ISLAMABAD, Pakistan: The Director General Pakistan National Council of the Arts (PNCA) Syed Jamal Shah has said that the on-going China Pakistan Economic Corridor (CPEC) Cultural Caravan will play a key role in promoting regional and cultural connectivity.
Talking to the state-run news agency, he termed the cultural caravan journey as a unique creative event.
The director general PNCA said that filmmakers would record important aspects of cultures and communities, while artists would paint the diverse landscape and culture along the route.
This two-week long initiative would promote and explore the diversity within the geographical boundaries of the country and help in mapping out the cultural boundaries and blurring of these boundaries especially at the China-Gilgit Baltistan border.
Through the artistic interaction, the mega cultural showcasing would also help in recognizing the commonalities and differences between cultures of both countries. Through this project, the participants would preserve and document decaying cultural heritage and dying languages; and assure to preserve indigenous knowledge and promote indigenous cultural practices besides strengthening and widening the background for the economic and trade capabilities between two countries.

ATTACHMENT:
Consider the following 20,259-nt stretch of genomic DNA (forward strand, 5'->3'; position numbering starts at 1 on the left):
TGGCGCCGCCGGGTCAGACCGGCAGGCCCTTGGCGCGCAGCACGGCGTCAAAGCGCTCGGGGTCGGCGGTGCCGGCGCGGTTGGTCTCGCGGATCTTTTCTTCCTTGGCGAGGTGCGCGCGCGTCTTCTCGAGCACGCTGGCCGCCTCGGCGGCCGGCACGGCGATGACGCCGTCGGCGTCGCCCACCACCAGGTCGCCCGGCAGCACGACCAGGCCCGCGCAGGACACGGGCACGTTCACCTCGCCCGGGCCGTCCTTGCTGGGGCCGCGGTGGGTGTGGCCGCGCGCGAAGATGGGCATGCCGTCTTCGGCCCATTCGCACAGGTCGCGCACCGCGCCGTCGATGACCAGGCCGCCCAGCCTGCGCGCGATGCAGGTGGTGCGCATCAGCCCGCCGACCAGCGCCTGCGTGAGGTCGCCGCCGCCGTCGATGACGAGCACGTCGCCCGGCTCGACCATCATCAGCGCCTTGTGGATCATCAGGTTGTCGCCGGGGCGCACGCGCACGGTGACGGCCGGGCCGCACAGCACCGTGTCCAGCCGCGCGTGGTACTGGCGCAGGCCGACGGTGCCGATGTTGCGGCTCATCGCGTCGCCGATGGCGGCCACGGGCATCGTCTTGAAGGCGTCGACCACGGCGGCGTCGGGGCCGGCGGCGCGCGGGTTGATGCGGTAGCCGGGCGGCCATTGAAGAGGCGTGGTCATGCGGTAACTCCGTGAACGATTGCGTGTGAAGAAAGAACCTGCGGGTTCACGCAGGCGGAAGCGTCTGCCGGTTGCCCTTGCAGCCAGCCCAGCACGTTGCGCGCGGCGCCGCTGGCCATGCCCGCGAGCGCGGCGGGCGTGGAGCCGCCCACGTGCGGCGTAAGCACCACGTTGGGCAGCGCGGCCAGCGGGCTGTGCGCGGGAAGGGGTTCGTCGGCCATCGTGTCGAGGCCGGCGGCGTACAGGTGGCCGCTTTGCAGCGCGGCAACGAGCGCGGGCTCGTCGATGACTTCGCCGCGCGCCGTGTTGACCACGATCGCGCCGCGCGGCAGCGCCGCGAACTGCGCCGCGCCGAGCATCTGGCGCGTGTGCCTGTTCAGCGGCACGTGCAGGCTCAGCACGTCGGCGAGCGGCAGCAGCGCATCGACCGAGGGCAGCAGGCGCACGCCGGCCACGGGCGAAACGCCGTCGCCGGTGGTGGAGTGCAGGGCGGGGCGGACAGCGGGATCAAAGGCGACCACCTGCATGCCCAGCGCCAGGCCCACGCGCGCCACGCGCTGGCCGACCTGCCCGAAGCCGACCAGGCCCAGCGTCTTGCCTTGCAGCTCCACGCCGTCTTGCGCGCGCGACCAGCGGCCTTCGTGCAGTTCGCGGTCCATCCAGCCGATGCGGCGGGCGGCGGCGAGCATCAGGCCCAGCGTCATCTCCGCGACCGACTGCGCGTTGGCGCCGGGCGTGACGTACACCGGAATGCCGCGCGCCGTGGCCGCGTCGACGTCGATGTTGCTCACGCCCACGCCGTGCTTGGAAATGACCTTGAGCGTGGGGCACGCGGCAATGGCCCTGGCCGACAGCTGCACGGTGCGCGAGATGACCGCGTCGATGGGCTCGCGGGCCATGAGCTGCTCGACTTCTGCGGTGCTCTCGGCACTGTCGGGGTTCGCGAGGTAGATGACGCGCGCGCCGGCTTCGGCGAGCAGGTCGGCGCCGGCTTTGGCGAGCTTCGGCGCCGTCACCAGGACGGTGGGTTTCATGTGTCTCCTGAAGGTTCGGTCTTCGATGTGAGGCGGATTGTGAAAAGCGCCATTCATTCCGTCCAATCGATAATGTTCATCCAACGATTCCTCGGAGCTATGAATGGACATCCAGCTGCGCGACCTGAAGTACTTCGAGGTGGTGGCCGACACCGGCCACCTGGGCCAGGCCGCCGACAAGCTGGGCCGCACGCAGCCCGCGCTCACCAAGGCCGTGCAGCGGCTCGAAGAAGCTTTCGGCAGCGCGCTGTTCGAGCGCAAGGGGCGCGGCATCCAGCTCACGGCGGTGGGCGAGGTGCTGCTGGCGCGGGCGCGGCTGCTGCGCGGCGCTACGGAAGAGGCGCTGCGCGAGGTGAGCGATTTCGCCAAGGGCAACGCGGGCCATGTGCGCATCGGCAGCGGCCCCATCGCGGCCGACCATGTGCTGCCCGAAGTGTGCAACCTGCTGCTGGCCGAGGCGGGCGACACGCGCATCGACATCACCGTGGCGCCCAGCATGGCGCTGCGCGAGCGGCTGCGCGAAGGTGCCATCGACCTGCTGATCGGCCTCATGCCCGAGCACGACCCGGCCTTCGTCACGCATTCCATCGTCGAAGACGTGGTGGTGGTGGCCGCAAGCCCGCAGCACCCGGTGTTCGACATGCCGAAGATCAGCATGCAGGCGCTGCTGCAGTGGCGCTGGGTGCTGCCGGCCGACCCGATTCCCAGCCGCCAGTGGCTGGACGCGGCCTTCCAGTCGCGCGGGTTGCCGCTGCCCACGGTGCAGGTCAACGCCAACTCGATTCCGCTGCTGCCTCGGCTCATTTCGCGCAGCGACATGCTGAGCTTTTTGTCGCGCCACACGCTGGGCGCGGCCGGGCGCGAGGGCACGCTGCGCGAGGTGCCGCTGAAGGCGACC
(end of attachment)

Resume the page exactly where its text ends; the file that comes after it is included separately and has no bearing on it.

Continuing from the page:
The Music component of Cultural Caravan organized a musical public performance led by Mehdi Raza featuring musicians from Caravan as well as special performances and collaboration with local musicians of Lahore.
National Performing Art Group-Lahore showcased special dance for the occasion. Rubab maestro Gulab Afridi and flute master Salman Adil mesmerized the audience with their performances. The guest Chinese singer and dancer showcased Chinese songs and dances. Cultural Caravan team also visited Shahi Hammam and Wazir Khan Mosque in Lahore city.
Earlier, the two-week long cultural caravan troupe visited Khyber Pakhtunkhwa province. The troupe visited the Peshawar Museum, Qissa Khwani Bazaar of Peshawar and Buddhist monastery and UNESCO’s Heritage site “Takht-i-Bahi” in Mardan.
The Cultural Caravan troupe also visited different parts of Gilgit Baltistan while creating art on their journey. The troupe consists of visual artists, performing artists, musicians, and anthropologists.